“I know my kid’s a brat, who do you think she learnt it from?”

I was asked recently if I would tell off someone else’s child.

Tough one.

This is one of those situations where I think it doesn’t make a difference how close you are to the person in question. If you don’t know them that well (or at all) then you’re the evil stranger who is telling off their child… But if you do know them, then what kind of friend / relative are you to be telling off their child?

Firstly, I would never dream of telling a child off for what might call ‘bad behaviour’ in my own kids. I’ve witnessed scenes like this, and no-one takes it well. I’ve seen adults commenting on other kids table manners, (I think it’s so refreshing that you don’t mind him talking with his mouth full!Play skills, (Don’t you think she’s had a long enough turn?) and language (Oooh, where did she learn to talk like that?) with disastrous consequences for the relationships with the parents in question. There is generally no reason at all to comment on someone else’s kid’s behaviour when keeping quiet would have no effect on your own children.

I would even say this is true when it is affecting you. You’re an adult; just try and get over the fact that little Timmy is kicking you under the table / drew all over your carpet / spat your lasagne onto the floor. But what to do when the behaviour is affecting your kids? 

I have always been of the opinion that most things can be said tactfully to the parents, and in agreement that parenting should be left to parents, not well meaning observers. I would say (well…hope) that in at least fifty percent of cases, especially when you know the person, parents know that kids all misbehave and will at the very least stop their child from hurting yours in that particular instance. If you still find it awkward bringing it up, you can always opt for vague statements/questions that make the other parent stop what they’re doing and notice the event occurring. These need a subtle degree of acting, and include:

  • Oooh.. What’s happening there? I missed it, who was playing with that toy first? (Translation: Notice that your kid just took his favourite bear please.)
  • Oh sweetheart, did you bump your head? That’s so strange, I didn’t see you fall over… (Translation: Because he didn’t. Your kid pushed him.)
  • How lovely that you can give -insert childs name- two biscuits, that would ruin my own kids appetite. (Translation: Pay attention you lax parent, she just stole my son’s cookie.)

But what about the other times, where you come across either complete strangers who don’t care about you and your kid, or parents who are just frankly bad at parenting? All parents come across other mums and dads who basically use soft play / libraries and the like as babysitting services, and are nowhere to be seen while their toddlers wreak havoc. There are even some parents who will watch with rose coloured glasses as their kids kick and punch their way to their favoured toys.

You can’t force them to discipline their child, but you cant really ignore the situation either once your own kid is old enough to point out the injustice. Apart from anything else, surely without getting some acknowledgement from the other side, you are condoning the behaviour in your own child.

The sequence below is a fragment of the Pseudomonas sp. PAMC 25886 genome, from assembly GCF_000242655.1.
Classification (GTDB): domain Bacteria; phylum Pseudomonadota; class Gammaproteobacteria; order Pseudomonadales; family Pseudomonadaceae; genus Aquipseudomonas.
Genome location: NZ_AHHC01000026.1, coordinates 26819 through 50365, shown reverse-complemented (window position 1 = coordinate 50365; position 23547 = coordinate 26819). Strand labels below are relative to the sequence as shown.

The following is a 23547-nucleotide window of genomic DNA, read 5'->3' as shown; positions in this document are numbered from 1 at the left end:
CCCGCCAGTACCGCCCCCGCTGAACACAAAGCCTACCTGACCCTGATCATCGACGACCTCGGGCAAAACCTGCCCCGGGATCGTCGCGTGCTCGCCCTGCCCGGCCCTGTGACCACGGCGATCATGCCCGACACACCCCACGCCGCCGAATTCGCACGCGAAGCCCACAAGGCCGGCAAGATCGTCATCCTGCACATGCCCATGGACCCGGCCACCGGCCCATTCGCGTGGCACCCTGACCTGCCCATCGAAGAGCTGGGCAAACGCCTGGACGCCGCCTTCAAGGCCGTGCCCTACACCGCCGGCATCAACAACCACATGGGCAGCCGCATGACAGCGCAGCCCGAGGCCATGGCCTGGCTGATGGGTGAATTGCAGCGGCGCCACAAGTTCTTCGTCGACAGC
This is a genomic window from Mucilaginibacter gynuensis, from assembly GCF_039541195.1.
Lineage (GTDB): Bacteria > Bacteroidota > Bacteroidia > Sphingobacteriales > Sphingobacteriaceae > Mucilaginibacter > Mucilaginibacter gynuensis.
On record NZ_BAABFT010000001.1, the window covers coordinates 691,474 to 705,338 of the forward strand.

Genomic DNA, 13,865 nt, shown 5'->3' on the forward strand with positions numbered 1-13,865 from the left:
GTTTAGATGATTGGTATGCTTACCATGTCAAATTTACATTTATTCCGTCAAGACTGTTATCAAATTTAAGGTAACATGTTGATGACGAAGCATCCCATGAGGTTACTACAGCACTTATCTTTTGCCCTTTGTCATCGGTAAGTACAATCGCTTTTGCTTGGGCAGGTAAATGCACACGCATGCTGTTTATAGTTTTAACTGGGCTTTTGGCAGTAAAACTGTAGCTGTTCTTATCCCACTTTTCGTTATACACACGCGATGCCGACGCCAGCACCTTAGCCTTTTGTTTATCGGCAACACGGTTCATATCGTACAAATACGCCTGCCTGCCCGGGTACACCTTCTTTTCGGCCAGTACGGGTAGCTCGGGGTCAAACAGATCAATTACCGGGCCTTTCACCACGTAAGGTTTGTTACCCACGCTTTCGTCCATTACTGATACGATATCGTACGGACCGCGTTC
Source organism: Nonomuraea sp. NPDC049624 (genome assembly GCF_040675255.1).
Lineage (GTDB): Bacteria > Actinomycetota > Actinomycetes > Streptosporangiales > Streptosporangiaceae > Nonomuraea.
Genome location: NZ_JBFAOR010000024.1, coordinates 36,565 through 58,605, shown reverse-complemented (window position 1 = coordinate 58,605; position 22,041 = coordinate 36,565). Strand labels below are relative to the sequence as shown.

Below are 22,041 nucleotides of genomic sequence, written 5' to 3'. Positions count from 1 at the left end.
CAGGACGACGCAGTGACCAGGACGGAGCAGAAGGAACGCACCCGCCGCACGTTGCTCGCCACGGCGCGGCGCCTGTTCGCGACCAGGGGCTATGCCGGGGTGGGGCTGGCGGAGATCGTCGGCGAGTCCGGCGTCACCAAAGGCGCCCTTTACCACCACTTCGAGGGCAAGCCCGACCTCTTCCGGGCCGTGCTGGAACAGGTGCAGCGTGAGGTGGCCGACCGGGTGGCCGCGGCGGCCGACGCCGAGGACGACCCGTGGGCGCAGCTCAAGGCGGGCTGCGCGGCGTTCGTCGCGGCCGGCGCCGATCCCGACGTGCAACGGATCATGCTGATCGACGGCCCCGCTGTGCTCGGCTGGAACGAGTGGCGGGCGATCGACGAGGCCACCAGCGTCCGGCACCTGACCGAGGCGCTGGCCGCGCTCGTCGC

First step always has to be try approaching the parent as above. I once was at a soft play with R, not long after he got his glasses. He was about 15 months. Another child, around 2 years old was following his army crawl around the area, pulling them off his face and laughing. I ignored it twice, and then (knowing how difficult it is to get a baby to wear glasses to begin with) looked for the mum. Spotting her, I gave her a friendly smile and said “Sorry! (why did I apologize?!) your little girl keeps taking my baby’s glasses.. do you mind to watch her?” which I thought was possibly the nicest way of asking that question humanly possible.

The mother scowled angrily at me, and replied, “Well, it was your choice to put your baby in glasses” and then turned away. I was actually flabbergasted, and felt absolutely no qualms in giving the little girl an evil glance and a slightly sharp “you mustn’t take his glasses, he needs them to see” the next time she approached him.

From then on, I always approach the parent as nicely as possible first, and then if they are entirely useless, have no concern in saying something to the child themselves.

So there we have it parents of the world. (Bearing in mind the golden rules so we don’t all get thrown in jail: Absolutely no touching, shouting or swearing at kids other than your own!) You now have my permission to tell off other people’s children, only when they are mistreating your own and when their parents are being brattier than they are.

This of course includes mine, I plan on ignoring R locally tomorrow if anyone wants to pop by and give him a good talking to.

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2 Comments

  1. This is a great blog post. I laughed at the last bit, especially the cartoon! Seriously though you are absolutely right. We would all be grateful if someone gave us tips on anything else that we have to slave away at. Child rearing is just another one of those jobs. It’s good to hear another person’s perspective. And obnoxious parents need an earful just like their horrible kids!

    Reply
  2. I’ve met a few parents like that. It’s really tempting to punch them in the nose, but then what kind of example would we be to our kids. I have no qualms about disciplining someone else’s kid if they won’t. But like you said, no touching, darn it.

    Reply

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